Down deep, people are basically good. That's a debatable proposition, but a widely held one, and it could be key to reducing the hostility toward perceived outsiders that is threatening the social fabric of the United States.
Two Harvard University psychologists make that intriguing argument in a newly published study. They write that, while the familiar my-group-good, your-group-bad mindset may be firmly implanted in the human psyche, there's an even deeper belief that is far more benign—and can potentially be harnessed to reduce hate and hostility.
"Although we tend to view in-group members as mostly good and out-group members as mostly bad, neither is viewed as rotten to the core," Julian De Freitas and Mina Cikara write in the Journal of Experimental Social Psychology. "Directing people to consider this common, essential good may lead to more nuanced representations of 'us' and 'them,' fostering more equitable treatment across the group divide."
De Freitas argues that "people exhibit a robust, invariant tendency to believe that, inside every individual, there is a 'good true self' calling them to behave in morally virtuous ways." This concept can be found in many (if not all) cultures, and apparently reflects a deep psychological impulse.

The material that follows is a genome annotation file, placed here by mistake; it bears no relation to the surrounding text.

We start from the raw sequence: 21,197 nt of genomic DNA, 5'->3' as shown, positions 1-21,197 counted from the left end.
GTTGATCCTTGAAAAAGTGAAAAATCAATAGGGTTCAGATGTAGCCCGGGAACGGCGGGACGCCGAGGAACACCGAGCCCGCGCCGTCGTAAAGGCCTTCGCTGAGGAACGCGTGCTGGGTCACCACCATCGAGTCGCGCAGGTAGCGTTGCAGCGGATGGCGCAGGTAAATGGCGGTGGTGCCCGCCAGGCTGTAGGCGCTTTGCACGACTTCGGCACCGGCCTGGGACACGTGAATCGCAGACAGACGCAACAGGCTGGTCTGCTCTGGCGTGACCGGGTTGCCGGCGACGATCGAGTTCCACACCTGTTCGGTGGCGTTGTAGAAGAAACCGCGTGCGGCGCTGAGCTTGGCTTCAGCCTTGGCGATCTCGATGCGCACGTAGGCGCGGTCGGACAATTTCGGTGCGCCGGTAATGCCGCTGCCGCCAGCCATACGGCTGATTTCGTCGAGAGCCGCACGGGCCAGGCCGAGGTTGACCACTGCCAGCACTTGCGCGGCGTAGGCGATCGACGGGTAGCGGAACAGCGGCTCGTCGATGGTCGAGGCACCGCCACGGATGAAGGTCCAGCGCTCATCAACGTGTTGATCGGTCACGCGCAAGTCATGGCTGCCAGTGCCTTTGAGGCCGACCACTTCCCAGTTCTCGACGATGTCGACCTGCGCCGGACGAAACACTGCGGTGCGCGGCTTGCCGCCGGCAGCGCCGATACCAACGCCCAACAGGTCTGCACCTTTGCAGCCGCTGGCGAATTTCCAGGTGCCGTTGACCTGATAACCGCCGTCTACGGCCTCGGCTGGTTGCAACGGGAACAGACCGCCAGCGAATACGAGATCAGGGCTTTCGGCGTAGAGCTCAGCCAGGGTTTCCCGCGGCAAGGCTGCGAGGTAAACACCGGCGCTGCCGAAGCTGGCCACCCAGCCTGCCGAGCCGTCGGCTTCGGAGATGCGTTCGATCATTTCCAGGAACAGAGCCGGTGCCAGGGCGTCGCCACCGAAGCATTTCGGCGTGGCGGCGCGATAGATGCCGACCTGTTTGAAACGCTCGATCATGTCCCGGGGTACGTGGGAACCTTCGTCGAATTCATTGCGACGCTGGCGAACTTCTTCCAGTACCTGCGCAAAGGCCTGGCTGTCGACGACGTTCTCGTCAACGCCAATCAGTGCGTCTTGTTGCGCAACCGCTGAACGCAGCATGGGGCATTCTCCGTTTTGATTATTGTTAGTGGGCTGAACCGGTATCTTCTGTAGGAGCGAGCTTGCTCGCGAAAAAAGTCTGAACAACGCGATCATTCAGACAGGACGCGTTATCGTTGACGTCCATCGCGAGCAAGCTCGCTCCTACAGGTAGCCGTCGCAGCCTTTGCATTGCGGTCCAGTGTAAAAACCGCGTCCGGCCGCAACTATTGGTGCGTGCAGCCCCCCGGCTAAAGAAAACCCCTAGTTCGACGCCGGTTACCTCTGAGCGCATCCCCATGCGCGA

In the first of the study's three experiments, De Freitas and Cikara demonstrate that this belief transcends ethnic hostility. Just two months after the San Bernadino shootings, 613 Americans recruited online read short scenarios featuring men with either traditionally American or Arab-sounding names. They were then asked if the described behavior—good or bad—reflected the person's "true self."
"Even stereotypically threatening out-group members were equally subject to the good-true-self bias," the researchers report. Those with Arab and non-Arab-sounding names "were judged as having equally good true selves."
In the second, similarly structured experiment, participants (759 Americans) again "judged improvements (in their behavior) as a better reflection of targets' true selves than deteriorations." More importantly, thinking about the true-self concept "significantly reduced intergroup bias."
This reduction in prejudice was due to a combination of two factors: improved attitudes toward outsiders, and less-positive attitudes toward members of one's own group. Apparently people were reminded that even members of their clan have good and bad sides, and this reduced group-based hubris.
The final experiment was again similarly structured, except it had a real-world monetary component. The 678 participants were told they received a 50-cent bonus, which they were asked to split between the American Red Cross and the Syrian Arab Red Crescent.
Not surprisingly, the Red Cross received the majority of the money. But "the average donation amount to the Syrian Arab Red Crescent was significantly higher when the true-self question was presented first," the researchers report.
These are genuinely encouraging findings. If we are prone to "thinking of individuals in terms of morally good essences," gently activating that belief could be a simple way to reduce knee-jerk hatred of one's opponents.
As De Freitas and Cikara put it: "It would appear that the main ingredient for change comes conveniently pre-packaged in people's intuitive psychology."